Why does my loan type matter to a seller? Loan types you typically see are Conventional, FHA, and VA. Each have their own set of benefits for buyers, but why does a seller care what type of loan a buyer is using?
- One of the main reasons a seller might favor one offer over another due to financing type, again comes down to the cost to a seller, and risk assessment of the transaction falling apart down the road. Some loans have a slightly higher fee that the seller is required to pay at closing, while others have no fee due from the seller. When two offers are close in offer amount, a seller might choose one offer over another based on the tiniest of details.
- Some loans have stricter qualifications on the condition of the home. This goes back to the appraisal and work orders. A Conventional loan typically is the least strict on condition, out of the financing options listed above. It is possible to have work orders come back on a house being purchased using a Conventional loan.
- Some loans require little to no money down. Why does a seller care how much you’re putting down? Typically a buyer putting a higher amount of money down looks more solid to a seller, meaning it is less likely their financing will fall apart towards the end of a transaction, causing the deal to die. Another reason a larger down payment looks attractive to a seller is typically sellers want to negotiate items that the buyers request them to fix after they have an inspection. Usually the goal for the sellers is to fix the least amount of items possible. If there are terms of an offer that indicate that the buyers might not have a ton of cash on hand (such as little to no down payment, or if they are using down payment assistance), the seller might worry about the buyer asking for more fixes on the inspection, or asking for a credit towards their closing costs to help them make fixes themselves after close. In summary, more cash can signal higher likelihood that the buyer(s) can handle fixes, and fees on their own, without asking for help from the seller(s).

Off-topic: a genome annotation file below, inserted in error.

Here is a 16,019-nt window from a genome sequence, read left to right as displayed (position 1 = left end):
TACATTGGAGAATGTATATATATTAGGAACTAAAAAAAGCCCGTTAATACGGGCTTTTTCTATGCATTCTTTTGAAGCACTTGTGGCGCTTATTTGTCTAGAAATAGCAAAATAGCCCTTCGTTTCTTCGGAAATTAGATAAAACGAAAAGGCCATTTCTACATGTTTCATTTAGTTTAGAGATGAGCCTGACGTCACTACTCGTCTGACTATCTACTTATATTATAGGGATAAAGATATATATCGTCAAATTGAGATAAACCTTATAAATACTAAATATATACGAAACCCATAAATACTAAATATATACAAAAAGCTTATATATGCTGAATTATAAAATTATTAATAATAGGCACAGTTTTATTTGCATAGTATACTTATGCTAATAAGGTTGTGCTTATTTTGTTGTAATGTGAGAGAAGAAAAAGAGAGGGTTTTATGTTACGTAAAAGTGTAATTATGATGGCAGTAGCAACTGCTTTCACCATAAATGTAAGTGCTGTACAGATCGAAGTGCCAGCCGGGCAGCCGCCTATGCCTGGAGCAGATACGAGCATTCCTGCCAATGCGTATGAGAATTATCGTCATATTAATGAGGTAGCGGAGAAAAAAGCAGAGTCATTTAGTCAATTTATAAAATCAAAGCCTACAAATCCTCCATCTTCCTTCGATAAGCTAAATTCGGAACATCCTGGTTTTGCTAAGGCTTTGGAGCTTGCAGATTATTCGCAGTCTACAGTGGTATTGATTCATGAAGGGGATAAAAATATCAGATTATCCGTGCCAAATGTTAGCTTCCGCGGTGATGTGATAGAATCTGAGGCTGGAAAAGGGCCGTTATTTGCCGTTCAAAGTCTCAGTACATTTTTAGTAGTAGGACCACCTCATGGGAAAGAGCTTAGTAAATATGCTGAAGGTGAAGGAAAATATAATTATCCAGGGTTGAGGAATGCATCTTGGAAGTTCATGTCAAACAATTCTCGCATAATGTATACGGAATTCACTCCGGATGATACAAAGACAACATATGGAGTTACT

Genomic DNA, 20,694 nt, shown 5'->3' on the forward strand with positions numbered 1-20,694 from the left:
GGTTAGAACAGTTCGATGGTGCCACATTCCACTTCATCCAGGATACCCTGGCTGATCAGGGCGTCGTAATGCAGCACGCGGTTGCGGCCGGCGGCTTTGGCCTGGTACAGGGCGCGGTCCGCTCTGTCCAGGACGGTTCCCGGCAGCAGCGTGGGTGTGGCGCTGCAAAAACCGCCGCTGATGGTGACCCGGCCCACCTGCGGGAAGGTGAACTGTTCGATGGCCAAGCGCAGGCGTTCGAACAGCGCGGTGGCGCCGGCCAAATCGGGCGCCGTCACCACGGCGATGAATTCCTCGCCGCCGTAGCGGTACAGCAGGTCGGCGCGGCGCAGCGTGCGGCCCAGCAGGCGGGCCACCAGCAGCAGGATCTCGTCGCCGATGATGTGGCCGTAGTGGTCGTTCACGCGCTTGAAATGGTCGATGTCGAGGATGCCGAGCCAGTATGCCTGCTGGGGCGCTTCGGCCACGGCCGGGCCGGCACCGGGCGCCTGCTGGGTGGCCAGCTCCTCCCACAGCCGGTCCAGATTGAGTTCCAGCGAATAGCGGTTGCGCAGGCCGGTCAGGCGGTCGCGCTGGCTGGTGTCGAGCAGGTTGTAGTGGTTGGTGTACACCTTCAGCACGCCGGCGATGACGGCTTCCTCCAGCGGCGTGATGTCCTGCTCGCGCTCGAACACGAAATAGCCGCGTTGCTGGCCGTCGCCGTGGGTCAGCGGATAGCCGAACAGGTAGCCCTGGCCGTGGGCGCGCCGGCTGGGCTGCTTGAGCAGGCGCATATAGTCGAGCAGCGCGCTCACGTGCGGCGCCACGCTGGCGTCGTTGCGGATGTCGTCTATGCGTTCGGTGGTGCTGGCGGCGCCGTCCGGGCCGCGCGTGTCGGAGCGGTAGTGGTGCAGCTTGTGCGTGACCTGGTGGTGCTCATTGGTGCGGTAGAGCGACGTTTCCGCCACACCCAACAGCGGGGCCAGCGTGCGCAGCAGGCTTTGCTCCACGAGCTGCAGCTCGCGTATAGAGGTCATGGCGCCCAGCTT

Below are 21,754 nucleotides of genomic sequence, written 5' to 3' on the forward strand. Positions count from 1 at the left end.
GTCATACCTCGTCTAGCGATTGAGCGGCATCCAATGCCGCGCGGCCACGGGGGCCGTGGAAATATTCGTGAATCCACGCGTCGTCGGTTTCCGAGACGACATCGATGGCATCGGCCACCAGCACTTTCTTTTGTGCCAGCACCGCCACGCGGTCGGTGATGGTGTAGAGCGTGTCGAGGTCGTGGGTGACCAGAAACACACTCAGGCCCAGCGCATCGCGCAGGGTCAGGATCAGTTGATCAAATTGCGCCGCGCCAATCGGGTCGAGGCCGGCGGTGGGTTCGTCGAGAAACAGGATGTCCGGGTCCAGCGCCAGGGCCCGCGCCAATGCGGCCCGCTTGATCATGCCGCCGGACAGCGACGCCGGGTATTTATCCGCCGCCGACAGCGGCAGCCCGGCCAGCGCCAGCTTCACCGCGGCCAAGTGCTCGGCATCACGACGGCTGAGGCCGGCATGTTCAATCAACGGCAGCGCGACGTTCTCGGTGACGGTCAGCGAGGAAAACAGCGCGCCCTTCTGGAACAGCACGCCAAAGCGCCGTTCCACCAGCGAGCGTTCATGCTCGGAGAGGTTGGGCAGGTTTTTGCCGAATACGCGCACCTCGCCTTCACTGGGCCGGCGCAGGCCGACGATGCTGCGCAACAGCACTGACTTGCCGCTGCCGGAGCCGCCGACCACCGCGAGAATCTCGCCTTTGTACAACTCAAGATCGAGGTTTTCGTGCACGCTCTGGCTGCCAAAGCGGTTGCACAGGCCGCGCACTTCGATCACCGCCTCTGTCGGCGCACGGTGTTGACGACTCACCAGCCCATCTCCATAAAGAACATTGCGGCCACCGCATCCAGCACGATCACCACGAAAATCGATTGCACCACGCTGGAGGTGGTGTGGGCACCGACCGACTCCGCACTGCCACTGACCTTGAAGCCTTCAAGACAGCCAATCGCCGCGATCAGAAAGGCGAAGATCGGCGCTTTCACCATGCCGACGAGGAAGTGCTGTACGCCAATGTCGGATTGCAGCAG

When you have many offers all coming in around the same value, you get into weighing more of the gritty details like loan type, earnest money and down payment amount, closing date, inspection time, to the tiniest of details, more heavily.
As a buyer, your agent communicating with the listing agent prior to writing and submitting the offer to find out what terms the seller is looking for specifically can be enough to win you the house in multiple offer situations. If there are no other offers at first, and then other offers come in after you’ve submitted yours, your agent should follow up with the agent representing the seller and ask if there is anything you can do to sweeten the offer.
For more information about financing a home purchase, check out my blog post, Why Does a Seller Care If I’m Using Cash or a Loan to Buy Their House?